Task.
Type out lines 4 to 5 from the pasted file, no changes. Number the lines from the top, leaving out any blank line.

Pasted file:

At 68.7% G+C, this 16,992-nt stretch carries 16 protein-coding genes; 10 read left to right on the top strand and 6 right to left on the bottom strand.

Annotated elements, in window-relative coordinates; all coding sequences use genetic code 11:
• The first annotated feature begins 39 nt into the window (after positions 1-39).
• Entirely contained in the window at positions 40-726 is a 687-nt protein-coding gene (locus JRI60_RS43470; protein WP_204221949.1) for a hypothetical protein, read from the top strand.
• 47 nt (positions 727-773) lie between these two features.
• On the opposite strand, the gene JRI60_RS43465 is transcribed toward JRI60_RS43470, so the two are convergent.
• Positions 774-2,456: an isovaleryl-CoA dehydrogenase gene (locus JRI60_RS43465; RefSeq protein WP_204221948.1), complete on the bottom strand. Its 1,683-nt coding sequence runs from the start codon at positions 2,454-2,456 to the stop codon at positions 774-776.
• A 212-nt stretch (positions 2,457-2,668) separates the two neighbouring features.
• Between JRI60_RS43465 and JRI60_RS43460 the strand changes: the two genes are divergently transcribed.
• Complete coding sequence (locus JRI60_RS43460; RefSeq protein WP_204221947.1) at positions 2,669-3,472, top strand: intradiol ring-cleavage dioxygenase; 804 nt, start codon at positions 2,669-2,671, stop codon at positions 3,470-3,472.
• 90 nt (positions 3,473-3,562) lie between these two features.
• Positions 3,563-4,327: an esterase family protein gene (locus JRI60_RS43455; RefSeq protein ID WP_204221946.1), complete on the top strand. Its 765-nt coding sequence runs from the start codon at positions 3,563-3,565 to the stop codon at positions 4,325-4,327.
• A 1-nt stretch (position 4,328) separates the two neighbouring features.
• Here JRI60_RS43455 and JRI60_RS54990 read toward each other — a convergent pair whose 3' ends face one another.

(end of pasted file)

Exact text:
• Entirely contained in the window at positions 40-726 is a 687-nt protein-coding gene (locus JRI60_RS43470; protein WP_204221949.1) for a hypothetical protein, read from the top strand.
• 47 nt (positions 727-773) lie between these two features.